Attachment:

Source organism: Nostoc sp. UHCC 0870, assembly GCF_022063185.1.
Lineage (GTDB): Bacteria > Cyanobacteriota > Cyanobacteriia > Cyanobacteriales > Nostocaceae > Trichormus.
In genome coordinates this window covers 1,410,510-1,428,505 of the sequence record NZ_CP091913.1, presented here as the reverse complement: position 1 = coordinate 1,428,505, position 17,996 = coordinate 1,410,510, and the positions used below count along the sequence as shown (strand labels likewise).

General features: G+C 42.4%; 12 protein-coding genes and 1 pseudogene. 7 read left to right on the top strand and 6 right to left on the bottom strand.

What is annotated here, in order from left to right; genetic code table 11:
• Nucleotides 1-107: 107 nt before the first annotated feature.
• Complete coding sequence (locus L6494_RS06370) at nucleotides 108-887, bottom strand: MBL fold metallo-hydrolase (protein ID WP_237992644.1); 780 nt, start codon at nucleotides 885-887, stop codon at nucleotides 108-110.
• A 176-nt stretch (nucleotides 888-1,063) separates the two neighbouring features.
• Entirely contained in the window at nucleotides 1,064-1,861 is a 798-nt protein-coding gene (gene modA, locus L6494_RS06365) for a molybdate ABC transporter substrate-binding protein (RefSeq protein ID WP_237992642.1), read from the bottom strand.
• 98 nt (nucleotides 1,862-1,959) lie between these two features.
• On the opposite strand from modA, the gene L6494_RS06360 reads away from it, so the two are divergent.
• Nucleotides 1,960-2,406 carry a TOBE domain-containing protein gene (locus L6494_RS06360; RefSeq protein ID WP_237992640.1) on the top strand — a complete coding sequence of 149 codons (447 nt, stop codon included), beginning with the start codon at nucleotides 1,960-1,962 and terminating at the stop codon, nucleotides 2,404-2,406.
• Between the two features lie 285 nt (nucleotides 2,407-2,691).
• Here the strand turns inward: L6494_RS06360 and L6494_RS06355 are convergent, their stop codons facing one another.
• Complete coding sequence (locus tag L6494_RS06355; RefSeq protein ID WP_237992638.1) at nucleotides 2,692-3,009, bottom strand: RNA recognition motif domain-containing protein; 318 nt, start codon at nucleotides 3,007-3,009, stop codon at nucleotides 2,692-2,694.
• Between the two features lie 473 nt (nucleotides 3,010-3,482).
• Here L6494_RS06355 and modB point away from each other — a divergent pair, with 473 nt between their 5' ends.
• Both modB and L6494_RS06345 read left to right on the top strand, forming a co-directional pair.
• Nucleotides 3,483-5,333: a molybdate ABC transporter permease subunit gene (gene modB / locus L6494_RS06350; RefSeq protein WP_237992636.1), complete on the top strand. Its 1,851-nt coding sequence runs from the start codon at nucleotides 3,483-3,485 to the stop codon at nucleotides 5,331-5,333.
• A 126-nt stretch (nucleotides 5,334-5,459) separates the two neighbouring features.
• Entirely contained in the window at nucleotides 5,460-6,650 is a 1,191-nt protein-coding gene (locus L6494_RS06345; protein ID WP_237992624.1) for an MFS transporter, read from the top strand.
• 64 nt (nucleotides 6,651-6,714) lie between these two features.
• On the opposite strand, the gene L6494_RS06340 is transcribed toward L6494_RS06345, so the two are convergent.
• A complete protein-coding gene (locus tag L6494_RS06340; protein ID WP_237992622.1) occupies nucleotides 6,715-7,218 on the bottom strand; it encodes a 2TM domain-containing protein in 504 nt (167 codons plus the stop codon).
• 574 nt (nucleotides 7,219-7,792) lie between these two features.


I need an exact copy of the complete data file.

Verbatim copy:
Source organism: Nostoc sp. UHCC 0870, assembly GCF_022063185.1.
Lineage (GTDB): Bacteria > Cyanobacteriota > Cyanobacteriia > Cyanobacteriales > Nostocaceae > Trichormus.
In genome coordinates this window covers 1,410,510-1,428,505 of the sequence record NZ_CP091913.1, presented here as the reverse complement: position 1 = coordinate 1,428,505, position 17,996 = coordinate 1,410,510, and the positions used below count along the sequence as shown (strand labels likewise).

General features: G+C 42.4%; 12 protein-coding genes and 1 pseudogene. 7 read left to right on the top strand and 6 right to left on the bottom strand.

What is annotated here, in order from left to right; genetic code table 11:
• Nucleotides 1-107: 107 nt before the first annotated feature.
• Complete coding sequence (locus L6494_RS06370) at nucleotides 108-887, bottom strand: MBL fold metallo-hydrolase (protein ID WP_237992644.1); 780 nt, start codon at nucleotides 885-887, stop codon at nucleotides 108-110.
• A 176-nt stretch (nucleotides 888-1,063) separates the two neighbouring features.
• Entirely contained in the window at nucleotides 1,064-1,861 is a 798-nt protein-coding gene (gene modA, locus L6494_RS06365) for a molybdate ABC transporter substrate-binding protein (RefSeq protein ID WP_237992642.1), read from the bottom strand.
• 98 nt (nucleotides 1,862-1,959) lie between these two features.
• On the opposite strand from modA, the gene L6494_RS06360 reads away from it, so the two are divergent.
• Nucleotides 1,960-2,406 carry a TOBE domain-containing protein gene (locus L6494_RS06360; RefSeq protein ID WP_237992640.1) on the top strand — a complete coding sequence of 149 codons (447 nt, stop codon included), beginning with the start codon at nucleotides 1,960-1,962 and terminating at the stop codon, nucleotides 2,404-2,406.
• Between the two features lie 285 nt (nucleotides 2,407-2,691).
• Here the strand turns inward: L6494_RS06360 and L6494_RS06355 are convergent, their stop codons facing one another.
• Complete coding sequence (locus tag L6494_RS06355; RefSeq protein ID WP_237992638.1) at nucleotides 2,692-3,009, bottom strand: RNA recognition motif domain-containing protein; 318 nt, start codon at nucleotides 3,007-3,009, stop codon at nucleotides 2,692-2,694.
• Between the two features lie 473 nt (nucleotides 3,010-3,482).
• Here L6494_RS06355 and modB point away from each other — a divergent pair, with 473 nt between their 5' ends.
• Both modB and L6494_RS06345 read left to right on the top strand, forming a co-directional pair.
• Nucleotides 3,483-5,333: a molybdate ABC transporter permease subunit gene (gene modB / locus L6494_RS06350; RefSeq protein WP_237992636.1), complete on the top strand. Its 1,851-nt coding sequence runs from the start codon at nucleotides 3,483-3,485 to the stop codon at nucleotides 5,331-5,333.
• A 126-nt stretch (nucleotides 5,334-5,459) separates the two neighbouring features.
• Entirely contained in the window at nucleotides 5,460-6,650 is a 1,191-nt protein-coding gene (locus L6494_RS06345; protein ID WP_237992624.1) for an MFS transporter, read from the top strand.
• 64 nt (nucleotides 6,651-6,714) lie between these two features.
• On the opposite strand, the gene L6494_RS06340 is transcribed toward L6494_RS06345, so the two are convergent.
• A complete protein-coding gene (locus tag L6494_RS06340; protein ID WP_237992622.1) occupies nucleotides 6,715-7,218 on the bottom strand; it encodes a 2TM domain-containing protein in 504 nt (167 codons plus the stop codon).
• 574 nt (nucleotides 7,219-7,792) lie between these two features.